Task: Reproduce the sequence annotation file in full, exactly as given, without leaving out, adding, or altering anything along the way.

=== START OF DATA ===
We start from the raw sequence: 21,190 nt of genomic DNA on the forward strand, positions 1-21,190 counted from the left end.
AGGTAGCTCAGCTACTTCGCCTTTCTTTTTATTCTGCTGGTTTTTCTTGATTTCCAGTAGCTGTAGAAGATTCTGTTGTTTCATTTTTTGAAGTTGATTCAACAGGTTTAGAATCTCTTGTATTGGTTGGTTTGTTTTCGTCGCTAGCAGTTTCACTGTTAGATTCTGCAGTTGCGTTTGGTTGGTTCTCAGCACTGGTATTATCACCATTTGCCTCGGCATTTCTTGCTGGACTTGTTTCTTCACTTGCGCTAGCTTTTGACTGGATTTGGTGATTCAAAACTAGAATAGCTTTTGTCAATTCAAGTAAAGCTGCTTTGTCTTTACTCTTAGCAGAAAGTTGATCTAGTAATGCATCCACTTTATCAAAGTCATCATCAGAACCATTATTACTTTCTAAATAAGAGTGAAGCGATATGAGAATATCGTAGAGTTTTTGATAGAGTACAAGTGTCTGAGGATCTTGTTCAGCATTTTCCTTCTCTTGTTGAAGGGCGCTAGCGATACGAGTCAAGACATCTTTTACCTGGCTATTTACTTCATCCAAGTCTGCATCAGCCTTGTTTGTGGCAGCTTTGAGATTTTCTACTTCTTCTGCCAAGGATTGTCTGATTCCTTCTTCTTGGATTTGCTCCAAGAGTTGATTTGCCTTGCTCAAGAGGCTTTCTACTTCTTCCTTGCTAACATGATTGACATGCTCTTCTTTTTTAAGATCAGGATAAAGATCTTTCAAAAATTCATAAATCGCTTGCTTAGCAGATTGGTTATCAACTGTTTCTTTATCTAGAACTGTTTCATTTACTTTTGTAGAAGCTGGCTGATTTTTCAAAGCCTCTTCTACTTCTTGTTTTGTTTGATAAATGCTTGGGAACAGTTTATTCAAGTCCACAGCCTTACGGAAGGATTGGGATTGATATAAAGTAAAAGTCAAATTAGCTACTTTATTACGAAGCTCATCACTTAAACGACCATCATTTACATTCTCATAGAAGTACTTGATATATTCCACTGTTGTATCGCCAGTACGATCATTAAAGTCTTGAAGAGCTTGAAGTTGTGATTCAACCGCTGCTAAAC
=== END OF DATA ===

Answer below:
We start from the raw sequence: 21,190 nt of genomic DNA on the forward strand, positions 1-21,190 counted from the left end.
AGGTAGCTCAGCTACTTCGCCTTTCTTTTTATTCTGCTGGTTTTTCTTGATTTCCAGTAGCTGTAGAAGATTCTGTTGTTTCATTTTTTGAAGTTGATTCAACAGGTTTAGAATCTCTTGTATTGGTTGGTTTGTTTTCGTCGCTAGCAGTTTCACTGTTAGATTCTGCAGTTGCGTTTGGTTGGTTCTCAGCACTGGTATTATCACCATTTGCCTCGGCATTTCTTGCTGGACTTGTTTCTTCACTTGCGCTAGCTTTTGACTGGATTTGGTGATTCAAAACTAGAATAGCTTTTGTCAATTCAAGTAAAGCTGCTTTGTCTTTACTCTTAGCAGAAAGTTGATCTAGTAATGCATCCACTTTATCAAAGTCATCATCAGAACCATTATTACTTTCTAAATAAGAGTGAAGCGATATGAGAATATCGTAGAGTTTTTGATAGAGTACAAGTGTCTGAGGATCTTGTTCAGCATTTTCCTTCTCTTGTTGAAGGGCGCTAGCGATACGAGTCAAGACATCTTTTACCTGGCTATTTACTTCATCCAAGTCTGCATCAGCCTTGTTTGTGGCAGCTTTGAGATTTTCTACTTCTTCTGCCAAGGATTGTCTGATTCCTTCTTCTTGGATTTGCTCCAAGAGTTGATTTGCCTTGCTCAAGAGGCTTTCTACTTCTTCCTTGCTAACATGATTGACATGCTCTTCTTTTTTAAGATCAGGATAAAGATCTTTCAAAAATTCATAAATCGCTTGCTTAGCAGATTGGTTATCAACTGTTTCTTTATCTAGAACTGTTTCATTTACTTTTGTAGAAGCTGGCTGATTTTTCAAAGCCTCTTCTACTTCTTGTTTTGTTTGATAAATGCTTGGGAACAGTTTATTCAAGTCCACAGCCTTACGGAAGGATTGGGATTGATATAAAGTAAAAGTCAAATTAGCTACTTTATTACGAAGCTCATCACTTAAACGACCATCATTTACATTCTCATAGAAGTACTTGATATATTCCACTGTTGTATCGCCAGTACGATCATTAAAGTCTTGAAGAGCTTGAAGTTGTGATTCAACCGCTGCTAAAC